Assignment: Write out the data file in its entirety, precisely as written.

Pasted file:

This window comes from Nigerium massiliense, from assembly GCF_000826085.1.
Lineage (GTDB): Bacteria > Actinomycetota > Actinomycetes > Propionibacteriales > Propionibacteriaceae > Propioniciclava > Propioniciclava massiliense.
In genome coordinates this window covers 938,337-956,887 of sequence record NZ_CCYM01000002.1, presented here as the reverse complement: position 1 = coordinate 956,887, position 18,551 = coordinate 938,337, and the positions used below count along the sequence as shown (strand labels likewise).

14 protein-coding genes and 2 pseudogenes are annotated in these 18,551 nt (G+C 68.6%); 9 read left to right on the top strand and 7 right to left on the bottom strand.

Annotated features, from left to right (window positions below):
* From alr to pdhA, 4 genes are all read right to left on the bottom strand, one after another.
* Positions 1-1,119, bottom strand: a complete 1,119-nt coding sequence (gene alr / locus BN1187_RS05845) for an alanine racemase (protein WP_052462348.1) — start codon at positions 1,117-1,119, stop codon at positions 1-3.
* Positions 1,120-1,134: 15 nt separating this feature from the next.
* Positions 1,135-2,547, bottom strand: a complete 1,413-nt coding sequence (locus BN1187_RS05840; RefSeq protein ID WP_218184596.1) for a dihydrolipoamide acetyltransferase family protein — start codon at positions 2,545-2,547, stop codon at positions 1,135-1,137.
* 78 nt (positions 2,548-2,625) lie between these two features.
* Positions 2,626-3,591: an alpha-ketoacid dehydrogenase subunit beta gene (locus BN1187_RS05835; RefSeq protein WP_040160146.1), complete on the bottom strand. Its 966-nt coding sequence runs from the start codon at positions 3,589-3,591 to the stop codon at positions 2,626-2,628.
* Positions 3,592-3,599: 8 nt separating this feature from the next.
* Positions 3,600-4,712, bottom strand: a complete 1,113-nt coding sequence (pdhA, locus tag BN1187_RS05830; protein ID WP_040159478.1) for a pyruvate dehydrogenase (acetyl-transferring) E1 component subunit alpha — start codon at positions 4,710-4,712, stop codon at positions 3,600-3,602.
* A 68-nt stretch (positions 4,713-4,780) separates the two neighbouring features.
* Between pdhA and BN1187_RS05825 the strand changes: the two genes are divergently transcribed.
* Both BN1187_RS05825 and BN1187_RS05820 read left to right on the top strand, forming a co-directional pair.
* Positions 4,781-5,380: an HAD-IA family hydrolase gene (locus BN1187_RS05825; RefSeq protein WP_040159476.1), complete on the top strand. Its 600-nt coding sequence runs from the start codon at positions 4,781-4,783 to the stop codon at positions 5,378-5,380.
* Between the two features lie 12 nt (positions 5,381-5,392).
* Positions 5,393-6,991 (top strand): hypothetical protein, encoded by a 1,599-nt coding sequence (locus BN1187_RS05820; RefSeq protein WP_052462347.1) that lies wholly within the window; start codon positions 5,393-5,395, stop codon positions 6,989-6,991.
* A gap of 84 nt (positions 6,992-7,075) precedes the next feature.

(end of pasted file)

This window comes from Nigerium massiliense, from assembly GCF_000826085.1.
Lineage (GTDB): Bacteria > Actinomycetota > Actinomycetes > Propionibacteriales > Propionibacteriaceae > Propioniciclava > Propioniciclava massiliense.
In genome coordinates this window covers 938,337-956,887 of sequence record NZ_CCYM01000002.1, presented here as the reverse complement: position 1 = coordinate 956,887, position 18,551 = coordinate 938,337, and the positions used below count along the sequence as shown (strand labels likewise).

14 protein-coding genes and 2 pseudogenes are annotated in these 18,551 nt (G+C 68.6%); 9 read left to right on the top strand and 7 right to left on the bottom strand.

Annotated features, from left to right (window positions below):
* From alr to pdhA, 4 genes are all read right to left on the bottom strand, one after another.
* Positions 1-1,119, bottom strand: a complete 1,119-nt coding sequence (gene alr / locus BN1187_RS05845) for an alanine racemase (protein WP_052462348.1) — start codon at positions 1,117-1,119, stop codon at positions 1-3.
* Positions 1,120-1,134: 15 nt separating this feature from the next.
* Positions 1,135-2,547, bottom strand: a complete 1,413-nt coding sequence (locus BN1187_RS05840; RefSeq protein ID WP_218184596.1) for a dihydrolipoamide acetyltransferase family protein — start codon at positions 2,545-2,547, stop codon at positions 1,135-1,137.
* 78 nt (positions 2,548-2,625) lie between these two features.
* Positions 2,626-3,591: an alpha-ketoacid dehydrogenase subunit beta gene (locus BN1187_RS05835; RefSeq protein WP_040160146.1), complete on the bottom strand. Its 966-nt coding sequence runs from the start codon at positions 3,589-3,591 to the stop codon at positions 2,626-2,628.
* Positions 3,592-3,599: 8 nt separating this feature from the next.
* Positions 3,600-4,712, bottom strand: a complete 1,113-nt coding sequence (pdhA, locus tag BN1187_RS05830; protein ID WP_040159478.1) for a pyruvate dehydrogenase (acetyl-transferring) E1 component subunit alpha — start codon at positions 4,710-4,712, stop codon at positions 3,600-3,602.
* A 68-nt stretch (positions 4,713-4,780) separates the two neighbouring features.
* Between pdhA and BN1187_RS05825 the strand changes: the two genes are divergently transcribed.
* Both BN1187_RS05825 and BN1187_RS05820 read left to right on the top strand, forming a co-directional pair.
* Positions 4,781-5,380: an HAD-IA family hydrolase gene (locus BN1187_RS05825; RefSeq protein WP_040159476.1), complete on the top strand. Its 600-nt coding sequence runs from the start codon at positions 4,781-4,783 to the stop codon at positions 5,378-5,380.
* Between the two features lie 12 nt (positions 5,381-5,392).
* Positions 5,393-6,991 (top strand): hypothetical protein, encoded by a 1,599-nt coding sequence (locus BN1187_RS05820; RefSeq protein WP_052462347.1) that lies wholly within the window; start codon positions 5,393-5,395, stop codon positions 6,989-6,991.
* A gap of 84 nt (positions 6,992-7,075) precedes the next feature.